A Pieceful Life

A Pieceful Life


I'm so glad that you stopped by, and hope that you enjoy your visit. Here you will find pieces of my life - quilting, cross-stitch, family, travel, friends.
My name is Peg - I am a 60ish wife, mother, daughter, sister, aunt, cousin, friend - and if we're not already related or friends, hope to become your friend too.
We live in the eastern end of the beautiful Fraser Valley, about 1.5 hours east of Vancouver, BC. Empty nesters, we have one son living just a few minutes away, our other son and daughter live in Alberta.
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Friday, September 28, 2012


I’m a taphophile – not a bad thing, just a person who loves to visit cemeteries.

On our cross-country trip, there were lots and lots to visit, but I only took time for a few.

First, near Hudson NY, this old cemetery looked like it honored veterans, and looked old enough to have civil war-era headstones, and sure enough:


Whenever I visit a cemetery, I wish I could learn the stories behind some of these folks.  I also ache for the loss of infants and children, one of the most heart-breaking aspects of life in the past.  And here, I had to wonder ‘whose mother and father?’


At Iona, Cape Breton Island, NS, we visited the cemetery where some of my ancestors are buried.  The last time we were here, we simply looked for the ones we knew about – this time, I searched a little further, looking for older generations, names from the family tree.  Sadly, I didn’t find what I was seeking.

But my great-grandparents, and two great uncles are buried together:


It’s sad to note that there were no immediate family members near-by to erect a headstone for Great-uncle Murdoch  - I think I want to talk to my family about rectifying that somehow.

While wandering through, I found a series of headstones, all alike, and one that told a little bit of the story:


Mother, aged 46 and six children aged 22, 14, 13, 11, 8 and 6 all died on the same day in 1958.  The father appears to have been the lone survivor and lived another43 years.  The family name is MacNeil, which is one of my ancestral names, so my curiosity is even more heightened.  In doing some vital statistics/genealogy searches, I found the death record of the mother – apparently her death was accidental, ‘car ran off dock’ resulting in drowning. 

In St. James ON, we came across this cemetery, at an old church that’s been converted to a funeral home.  Around the building, banks of old gravestones were set up – we wondered if they’d been moved from somewhere else, and if so for what reason.  No explanation was forthcoming from signage around the building:50.St. James, ON51

Also in Ontario, we came across an Amish cemetery, and were struck by the same-ness and simplicity of their headstones:


At Rushes cemetery not far away, the most intriguing story is told of a man who buried two wives, both very young, in 1865 and 1867, and engraved the headstone with a cryptic message:


It was 80 years before the message was deciphered, by two different people.  Dr. Samuel Bean went on to marry a third time, this marriage lasting 34 years, ending with his death at sea in 1904.

I’ll leave you to puzzle this out for a bit, if you’re so inclined and post the answer in a few days.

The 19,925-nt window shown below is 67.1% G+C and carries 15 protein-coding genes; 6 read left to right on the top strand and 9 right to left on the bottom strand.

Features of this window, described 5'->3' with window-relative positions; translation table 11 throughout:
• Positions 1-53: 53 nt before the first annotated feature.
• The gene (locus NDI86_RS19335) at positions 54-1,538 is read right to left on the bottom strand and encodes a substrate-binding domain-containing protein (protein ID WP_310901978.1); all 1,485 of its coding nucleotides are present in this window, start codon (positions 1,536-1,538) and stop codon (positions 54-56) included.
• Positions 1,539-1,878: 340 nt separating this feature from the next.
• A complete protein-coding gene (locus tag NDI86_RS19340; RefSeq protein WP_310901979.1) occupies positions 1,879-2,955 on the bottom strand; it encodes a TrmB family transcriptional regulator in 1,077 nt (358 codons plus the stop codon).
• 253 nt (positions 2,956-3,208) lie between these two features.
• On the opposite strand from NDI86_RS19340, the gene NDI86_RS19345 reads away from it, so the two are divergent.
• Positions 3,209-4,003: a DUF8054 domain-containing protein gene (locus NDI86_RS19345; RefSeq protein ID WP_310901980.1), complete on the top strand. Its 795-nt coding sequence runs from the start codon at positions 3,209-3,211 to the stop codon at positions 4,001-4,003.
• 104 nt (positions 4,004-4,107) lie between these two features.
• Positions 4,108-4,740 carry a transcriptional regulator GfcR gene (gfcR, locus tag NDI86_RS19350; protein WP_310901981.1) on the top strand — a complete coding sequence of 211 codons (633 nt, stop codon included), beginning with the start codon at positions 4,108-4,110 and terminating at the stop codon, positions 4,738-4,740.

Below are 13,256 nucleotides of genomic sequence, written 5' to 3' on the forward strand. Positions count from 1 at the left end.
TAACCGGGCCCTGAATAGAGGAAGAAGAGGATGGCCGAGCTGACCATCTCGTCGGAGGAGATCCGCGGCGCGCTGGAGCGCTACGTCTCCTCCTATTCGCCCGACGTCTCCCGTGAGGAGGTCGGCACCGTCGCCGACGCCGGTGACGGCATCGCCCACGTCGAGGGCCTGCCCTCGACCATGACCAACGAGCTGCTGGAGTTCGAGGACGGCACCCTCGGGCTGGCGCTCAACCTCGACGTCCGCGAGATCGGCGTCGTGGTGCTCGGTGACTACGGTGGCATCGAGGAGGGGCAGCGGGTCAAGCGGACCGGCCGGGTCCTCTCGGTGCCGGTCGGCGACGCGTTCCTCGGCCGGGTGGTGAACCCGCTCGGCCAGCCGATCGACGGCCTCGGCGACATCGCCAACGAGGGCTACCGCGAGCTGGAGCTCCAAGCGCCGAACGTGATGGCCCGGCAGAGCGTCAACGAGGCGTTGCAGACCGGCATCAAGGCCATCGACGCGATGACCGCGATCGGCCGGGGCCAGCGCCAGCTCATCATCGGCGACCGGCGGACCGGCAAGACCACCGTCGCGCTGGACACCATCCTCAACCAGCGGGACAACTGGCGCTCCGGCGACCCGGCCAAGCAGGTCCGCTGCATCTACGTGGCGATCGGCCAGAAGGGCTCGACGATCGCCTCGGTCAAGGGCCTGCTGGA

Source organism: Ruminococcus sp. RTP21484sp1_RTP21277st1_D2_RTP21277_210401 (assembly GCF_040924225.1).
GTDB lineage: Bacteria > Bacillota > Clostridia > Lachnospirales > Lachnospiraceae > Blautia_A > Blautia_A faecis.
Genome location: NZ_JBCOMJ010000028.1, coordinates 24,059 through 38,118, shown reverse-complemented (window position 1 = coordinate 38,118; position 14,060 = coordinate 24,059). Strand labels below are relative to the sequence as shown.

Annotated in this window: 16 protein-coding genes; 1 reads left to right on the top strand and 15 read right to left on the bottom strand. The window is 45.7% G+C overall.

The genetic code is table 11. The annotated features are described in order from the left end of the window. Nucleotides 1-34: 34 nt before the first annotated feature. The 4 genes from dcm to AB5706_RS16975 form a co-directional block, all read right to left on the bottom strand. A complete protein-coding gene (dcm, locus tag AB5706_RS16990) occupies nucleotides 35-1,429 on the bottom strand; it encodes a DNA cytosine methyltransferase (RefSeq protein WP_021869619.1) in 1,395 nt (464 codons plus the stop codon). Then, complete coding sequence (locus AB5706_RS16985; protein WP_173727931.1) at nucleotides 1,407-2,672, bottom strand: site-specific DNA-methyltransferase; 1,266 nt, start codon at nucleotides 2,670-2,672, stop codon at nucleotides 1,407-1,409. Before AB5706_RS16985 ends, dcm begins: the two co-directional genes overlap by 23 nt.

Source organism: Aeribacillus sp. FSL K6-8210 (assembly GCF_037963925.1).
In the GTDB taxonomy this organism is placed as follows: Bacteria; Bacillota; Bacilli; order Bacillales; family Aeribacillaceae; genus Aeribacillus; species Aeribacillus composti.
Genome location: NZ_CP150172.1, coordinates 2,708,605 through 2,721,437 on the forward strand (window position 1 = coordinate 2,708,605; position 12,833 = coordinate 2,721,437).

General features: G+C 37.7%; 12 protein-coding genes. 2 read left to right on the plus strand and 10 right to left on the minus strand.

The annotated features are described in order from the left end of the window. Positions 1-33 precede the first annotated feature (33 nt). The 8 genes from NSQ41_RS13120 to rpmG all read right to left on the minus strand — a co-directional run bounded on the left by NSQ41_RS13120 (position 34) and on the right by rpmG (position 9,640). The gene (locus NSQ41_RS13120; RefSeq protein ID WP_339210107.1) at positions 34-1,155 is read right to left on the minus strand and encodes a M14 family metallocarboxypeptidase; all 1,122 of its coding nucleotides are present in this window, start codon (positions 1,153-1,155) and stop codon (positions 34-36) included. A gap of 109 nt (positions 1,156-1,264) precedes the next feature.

In Iowa, at Amana Colonies, the cemetery had some similarity to the Amish resting places.  A sign at the gate stated that there are no family plots, that burial is purely chronological by date:


At Bannack MT (ghost town) there were two cemeteries, both closed up so a real crawl wasn’t possible.  Near the town, a steep walk up the hill from the gallows:


And outside town a little drive:


It’s sad to see cemeteries so sadly neglected, no matter that there are no survivors remembering the deceased any longer.  As we looked at these gravestones, we talked about the adage ‘as long as somebody is alive who remembers me, I’m still here’.  It occurs to us that, at the time of death, the youngest person among family and friends who will probably have an active memory of the deceased will be about 5 years old – so that means that as long as that person lives, assuming they live an average life span, the deceased will be ‘here’ for probably 75 years or more after their actual death.  Kind of nice to think that we don’t just disappear when we die.

These crawls were just for you, sis, wish you could have been right along with me.  Maybe someday we’ll do another crawl together.

Happy crawls.                   Blessings, Peg


  1. I never knew there was a name for someone who likes to visit cemeteries. That's another thing I like to do on my vacations, but I haven't had much opportunity, and no one to go with me. :(. Interesting story about Dr. Bean.

  2. When we were visiting Nfld. we rented a charming wee cabin right across the gravel road from a cemetery in Blackhead. The oldest parts were quite overgrown and what covered in tiny snails. Like you, the stories of the lives behind the headstones intrigued me but also brought tears to my eyes - so much loss- so many broken hearts, so many dying very young. There was also a lovely old white church complete with a steeple. One evening as we sat with a glass of wine on the back deck I could hear music drifting in the wind so went to the front porch to see what was going on. The music came from the steeple and was obviously a scheduled recording of hymns. We stayed outside as I hummed along...it was one of the highlights of our trip.

  3. Now we're talking! I've been waiting for this post for weeks! Don't post the cipher answer just yet. I want to play with it for a bit. We'll do a crawl some day. And thank you for sharing these photos. My Mother/My Father? Wow. That is intriguing, isn't it?